SAVE mounts campaign to rescue Victorian Essex station

9th October 2021

SAVE Britain's Heritage has submitted an application to list the Victorian station house at Weeley Station on Essex's historic Tendring Line from Colchester to Walton, which is threatened with demolition by train operator Abellio Greater Anglia

Our application submitted to Historic England to assess Weeley for listing includes evidence shedding light on its significant historic and architectural associations. 

Weeley was built by the noted railway engineer Peter Bruff to designs by prolific station architect Frederick Barnes and shares a distinctive architectural language with the contemporaneous stations at Alresford and Great Bentley, which are also unlisted and in the demolition sights of Abellio Greater Anglia. Many original architectural details survive at Weeley, including ornate curved brick window dressings, protruding central dormer windows on either side and an unusual pergola waiting shelter facing the platform. 

Weeley is one of four stations built by the Great Eastern Railway when it extended the Great Eastern Mainline from Colchester to Walton-on-the-Naze on the Essex Coast in 1866. Despite surviving the Beeching cuts of the 1960s, Weeley’s station building, which originally housed a waiting room and ticket office, has been left empty and neglected for years by the station’s current leaseholder Abellio Greater Anglia, who gained approval in July 2021 to demolish it for a new shelter under permitted development rights.

Peter Schuyler Bruff (1812 – 1900) was a prolific railway and civil engineer who worked on many of the important railways built in East Anglia during the mid-19th century, including the Waveney Valley line in Norfolk, the Eastern Union Railway (of which Bruff was the company founder), the Ipswich and Bury Railway and the Sudbury branch of the Eastern Counties Railway.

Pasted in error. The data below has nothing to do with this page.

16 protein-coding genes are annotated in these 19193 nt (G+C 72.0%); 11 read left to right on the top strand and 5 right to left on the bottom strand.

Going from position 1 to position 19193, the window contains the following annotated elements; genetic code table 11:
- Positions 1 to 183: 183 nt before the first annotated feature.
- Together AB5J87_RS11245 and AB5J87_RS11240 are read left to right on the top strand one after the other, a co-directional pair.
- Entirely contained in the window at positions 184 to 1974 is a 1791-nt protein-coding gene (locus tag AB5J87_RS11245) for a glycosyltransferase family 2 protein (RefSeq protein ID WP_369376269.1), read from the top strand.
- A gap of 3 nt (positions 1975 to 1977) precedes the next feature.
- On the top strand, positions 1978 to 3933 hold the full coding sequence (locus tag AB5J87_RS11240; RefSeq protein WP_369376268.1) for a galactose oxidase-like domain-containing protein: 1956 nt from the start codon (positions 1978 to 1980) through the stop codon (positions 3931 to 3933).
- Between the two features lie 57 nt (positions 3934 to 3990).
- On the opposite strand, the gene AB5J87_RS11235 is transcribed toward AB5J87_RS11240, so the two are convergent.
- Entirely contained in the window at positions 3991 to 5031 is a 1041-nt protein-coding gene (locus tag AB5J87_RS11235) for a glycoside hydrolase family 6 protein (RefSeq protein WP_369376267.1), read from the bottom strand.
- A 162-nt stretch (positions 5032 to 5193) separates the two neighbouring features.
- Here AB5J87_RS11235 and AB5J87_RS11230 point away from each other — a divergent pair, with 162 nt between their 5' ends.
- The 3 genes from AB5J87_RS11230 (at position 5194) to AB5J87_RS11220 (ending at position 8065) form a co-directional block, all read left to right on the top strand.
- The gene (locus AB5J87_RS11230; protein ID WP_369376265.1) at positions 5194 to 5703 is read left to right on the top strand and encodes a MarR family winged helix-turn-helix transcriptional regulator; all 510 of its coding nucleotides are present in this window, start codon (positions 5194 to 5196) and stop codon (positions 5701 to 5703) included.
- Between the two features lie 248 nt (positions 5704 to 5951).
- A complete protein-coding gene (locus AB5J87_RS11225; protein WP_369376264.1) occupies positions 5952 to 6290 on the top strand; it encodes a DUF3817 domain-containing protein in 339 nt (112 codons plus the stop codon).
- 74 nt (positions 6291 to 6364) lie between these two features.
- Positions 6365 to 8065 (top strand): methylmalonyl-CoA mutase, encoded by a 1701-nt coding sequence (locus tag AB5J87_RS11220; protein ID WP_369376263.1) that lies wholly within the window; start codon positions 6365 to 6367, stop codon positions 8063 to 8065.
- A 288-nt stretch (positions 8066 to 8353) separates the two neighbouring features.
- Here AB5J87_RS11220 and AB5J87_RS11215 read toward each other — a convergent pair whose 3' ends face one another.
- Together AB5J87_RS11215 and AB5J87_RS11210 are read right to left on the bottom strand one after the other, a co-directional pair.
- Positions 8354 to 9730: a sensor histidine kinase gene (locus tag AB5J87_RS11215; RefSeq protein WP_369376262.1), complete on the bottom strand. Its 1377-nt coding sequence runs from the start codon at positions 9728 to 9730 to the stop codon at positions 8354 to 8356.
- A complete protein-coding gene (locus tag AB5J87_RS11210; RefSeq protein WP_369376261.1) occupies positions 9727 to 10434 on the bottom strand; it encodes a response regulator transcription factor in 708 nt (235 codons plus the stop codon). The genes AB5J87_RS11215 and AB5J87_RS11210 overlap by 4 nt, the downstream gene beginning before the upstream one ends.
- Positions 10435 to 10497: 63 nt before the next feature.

The latter line is carried across the grade II listed Chappel viaduct over the Colne Valley in Essex, which Bruff engineered between 1847 and 1849. Standing 80 feet (24m) above the river, the viaduct has 32 arches constructed from 4.5 million bricks and is 1,066 feet (325m) long and remains a monument of the railway age of high national significance. 

Noted Ipswich architect Frederick Barnes (1814–1898) designed many stations across East Anglia’s burgeoning railway network, including stations on the Ipswich, Bury & Norwich Railway, the Eastern Counties Railway and the Waveney Valley Line in Norfolk. Notable surviving examples include the grade II* listed station at Bury St Edmunds in Suffolk and the grade II listed stations at Stowmarket and Needham Market.

Barnes was commissioned for many of these projects by Peter Bruff, affirming an important working partnership between the two that was both successful and long running. 

The construction of Weeley and the Tendring Line itself was crucial in initiating a period of historically important growth in the region, allowing the once small fishing villages of Walton-on-the-Naze and Clacton on Sea to be transformed into popular Victorian seaside resorts.

Whilst we await the outcome of the listing application, was are looking into options to secure a new use for the building in the long term. 


Note to editors

1. For more information and images contact Ben Oakley, Conservation Officer at SAVE Britain's Heritage: 020 7253 3500.

2. SAVE Britain’s Heritage has been campaigning for historic buildings since its formation in 1975 by a group of architectural historians, writers, journalists and planners. It is a strong, independent voice in conservation, free to respond rapidly to emergencies and to speak out loud for the historic built environment.

3. See here for details of our latest campaigns.